Hear from a Siteman Cancer Center dermatologist about types of skin cancer and the best approach to skin cancer prevention, including sunscreen recommendations.
Announcing the 2023 Research Award Recipients
The DF congratulates its 2023 research award recipients! The Foundation’s Medical and Scientific Committee reviewed many promising proposals and identified those which are most meritorious and impactful for the future of dermatology. We are pleased to support the work of these individuals
Dr. Felipe Almeida de Pinho Ribeiro’s first-authored paper “Bacteria hijack a meningeal neuroimmune axis to facilitate brain invasion“ was part of the article, “How Bacteria Invade the Brain“. Written by Ekaterina Pesheva and published in Harvard Medical School News & Research. “The meninges are the final tissue barrier before pathogens enter the brain, so we […]
Click to read Dr. Felipe Almeida de Pinho Ribeiro’s first-authored paper “Bacteria hijack a meningeal neuroimmune axis to facilitate brain invasion“ published in Nature – the leading international weekly journal of science. The meninges are densely innervated by nociceptive sensory neurons that mediate pain and headache. Bacterial meningitis causes life-threatening infections of the meninges and […]
Dr. Wang’s project looked at emergency department (ED) utilization in hidradenitis suppurativa (HS). Data was used from the IBM® MarketScan® Commercial and Multi-State Medicaid Databases to examine a population of over 20,000 individuals with HS who visited the emergency department for the disease and the factors associated with ED return and dermatology follow-up. Amongst other […]
In addition to a skin rash, many eczema sufferers also experience chronic itching, but sometimes that itching can become torturous. Worse, antihistamines — the standard treatment for itching and allergy — often don’t help.
Dr. Kelly MacArthur was featured on a recent American College of Mohs Surgery podcast conversation with radiation oncologist Dr. Brian Baumann to discuss their paper, Management of Primary Skin Cancer during a Pandemic: Multidisciplinary Recommendations, which was recently published in Cancer, an American Cancer Society journal.
Esther Chung, MD, a dermatology resident, is among the many Washington University School of Medicine and Barnes-Jewish Hospital doctors who temporarily stopped seeing patients when their clinics were shuttered to prevent the spread of COVID-19. Sidelined by these closures, Dr. Chung wanted to help her colleagues serving on the frontline. By partnering with The Foundation for Barnes-Jewish Hospital, Dr. Chung was able to provide meals to hospital departments where they were needed the most.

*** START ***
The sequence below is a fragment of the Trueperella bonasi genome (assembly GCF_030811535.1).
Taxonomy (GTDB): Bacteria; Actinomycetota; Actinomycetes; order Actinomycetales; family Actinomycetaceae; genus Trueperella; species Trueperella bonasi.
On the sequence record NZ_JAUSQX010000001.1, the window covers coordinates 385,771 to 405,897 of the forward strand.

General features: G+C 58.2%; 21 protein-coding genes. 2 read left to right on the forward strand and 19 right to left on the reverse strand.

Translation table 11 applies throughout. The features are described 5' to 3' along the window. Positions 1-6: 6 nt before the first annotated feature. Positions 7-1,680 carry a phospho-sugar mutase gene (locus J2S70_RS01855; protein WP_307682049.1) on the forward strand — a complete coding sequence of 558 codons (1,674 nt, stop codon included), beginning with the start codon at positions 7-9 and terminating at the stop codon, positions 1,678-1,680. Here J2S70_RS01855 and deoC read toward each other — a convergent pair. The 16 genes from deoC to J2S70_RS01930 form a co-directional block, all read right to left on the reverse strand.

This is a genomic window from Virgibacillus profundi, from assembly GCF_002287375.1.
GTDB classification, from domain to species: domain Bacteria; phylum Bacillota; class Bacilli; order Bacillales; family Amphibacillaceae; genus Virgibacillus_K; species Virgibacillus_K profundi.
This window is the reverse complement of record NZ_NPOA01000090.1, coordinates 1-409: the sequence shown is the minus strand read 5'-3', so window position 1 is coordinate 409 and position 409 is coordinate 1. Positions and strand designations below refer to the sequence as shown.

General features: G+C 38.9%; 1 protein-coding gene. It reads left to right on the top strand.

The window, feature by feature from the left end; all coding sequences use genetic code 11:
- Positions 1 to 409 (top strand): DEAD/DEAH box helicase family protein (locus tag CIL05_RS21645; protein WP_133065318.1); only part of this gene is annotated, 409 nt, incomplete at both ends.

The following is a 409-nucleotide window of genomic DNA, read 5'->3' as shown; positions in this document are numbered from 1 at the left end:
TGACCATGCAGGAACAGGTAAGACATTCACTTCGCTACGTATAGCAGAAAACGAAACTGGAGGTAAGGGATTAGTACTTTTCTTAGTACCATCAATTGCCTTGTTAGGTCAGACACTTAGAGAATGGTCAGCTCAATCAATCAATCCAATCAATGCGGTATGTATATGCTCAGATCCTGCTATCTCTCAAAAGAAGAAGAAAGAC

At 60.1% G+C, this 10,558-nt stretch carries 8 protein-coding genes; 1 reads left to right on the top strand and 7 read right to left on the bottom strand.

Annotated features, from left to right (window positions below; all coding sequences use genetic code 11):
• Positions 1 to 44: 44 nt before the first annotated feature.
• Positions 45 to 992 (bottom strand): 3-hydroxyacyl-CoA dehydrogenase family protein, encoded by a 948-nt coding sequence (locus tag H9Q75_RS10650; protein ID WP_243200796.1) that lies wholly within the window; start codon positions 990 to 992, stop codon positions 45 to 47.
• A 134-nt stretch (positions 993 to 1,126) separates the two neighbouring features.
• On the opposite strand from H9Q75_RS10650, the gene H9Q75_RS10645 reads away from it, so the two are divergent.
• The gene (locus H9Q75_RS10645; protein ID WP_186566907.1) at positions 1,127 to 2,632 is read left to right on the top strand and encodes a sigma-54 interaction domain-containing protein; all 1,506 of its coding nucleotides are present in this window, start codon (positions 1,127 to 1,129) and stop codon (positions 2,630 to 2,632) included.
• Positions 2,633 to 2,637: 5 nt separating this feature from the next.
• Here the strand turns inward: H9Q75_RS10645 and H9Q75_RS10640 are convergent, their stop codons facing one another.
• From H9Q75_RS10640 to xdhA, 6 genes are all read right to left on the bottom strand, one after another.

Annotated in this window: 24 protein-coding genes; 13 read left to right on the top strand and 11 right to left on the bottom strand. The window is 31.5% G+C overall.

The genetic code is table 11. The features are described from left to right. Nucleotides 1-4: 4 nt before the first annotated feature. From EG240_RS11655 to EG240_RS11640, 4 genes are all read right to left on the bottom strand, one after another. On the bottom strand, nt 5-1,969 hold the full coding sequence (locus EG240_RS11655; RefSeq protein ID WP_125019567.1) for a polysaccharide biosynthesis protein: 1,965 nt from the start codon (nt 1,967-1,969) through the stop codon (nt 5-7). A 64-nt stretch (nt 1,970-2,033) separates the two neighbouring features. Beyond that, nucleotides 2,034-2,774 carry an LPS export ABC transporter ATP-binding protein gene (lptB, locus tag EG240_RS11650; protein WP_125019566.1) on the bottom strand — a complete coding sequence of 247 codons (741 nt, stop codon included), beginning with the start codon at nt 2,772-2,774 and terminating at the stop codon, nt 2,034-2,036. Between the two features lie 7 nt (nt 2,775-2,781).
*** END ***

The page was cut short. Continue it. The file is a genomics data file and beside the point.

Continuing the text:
As the days grow warmer and brighter, outdoor activities like running, biking, swimming and yardwork all increase in popularity. These kinds of activities are an important part of our lives; outdoor exercise is beneficial to physical and mental health, and spending time in the sun also helps the body synthesize vitamin D.
The aggravating skin condition eczema is most commonly treated by suppressing the immune system, but not all patients get relief. Now, a drug strategy aimed at revving up the immune system and boosting a type of immune cell known as natural killer cells appears, at least in mice, to effectively treat eczema.
I have an occasional “phantom” itch in the middle of my back in a place I can’t reach. I use a long-handled comb to give it a good scratch. There’s no obvious cause — no rash, no irritation or redness, no diagnosed skin disorder. It’s annoying, but it doesn’t disrupt my life.
A combination of two topical creams already shown to clear precancerous skin lesions from sun-damaged skin also lowers the risk that patients will later develop squamous cell carcinoma of the skin.
Isotretinoin, a form of vitamin A, has been prescribed to treat acne for decades. It reduces oil production in the skin, which helps prevent acne from forming.
Washington University researchers have found that immune cells called macrophages can trigger smooth muscle contractions in the intestinal tract, independent of nerve cells. The research in mice suggests that targeting a receptor (green) on macrophages (red) holds potential for treating chemotherapy-induced diarrhea.
Washington University School of Medicine in St. Louis is joining with Sun Pharma Advanced Research Co. (SPARC) to support new drug development through the university’s Center for Drug Discovery and the Skandalaris Center for Interdisciplinary Innovation and Entrepreneurship.
The roots of chronic itching have long remained a mystery. Meanwhile, those with the condition suffer from an unrelenting and sometimes debilitating urge to scratch. Now, new research at Washington University School of Medicine in St. Louis has identified immune signaling molecules that are essential for activating neurons in the skin to cause chronic itching.
The realization that it can be difficult for LGBTQ faculty, staff and students to connect, develop networking relationships and find mentors helped lead to the creation of OUTmed at the School of Medicine.
A combination of two topical drugs that have been in use for years triggers a robust immune response against precancerous skin lesions, according to a new study. The research, from Washington University School of Medicine in St. Louis and Harvard Medical School, shows that the therapy activates the immune system’s T cells, which then attack […]
In a small study of patients who have chronic itching with no known cause, researchers from the Center for the Study of Itch at Washington University School of Medicine in St. Louis identified immune system irregularities that may prompt the urge to scratch.
Director of pediatric dermatology dedicated to helping children at home and abroad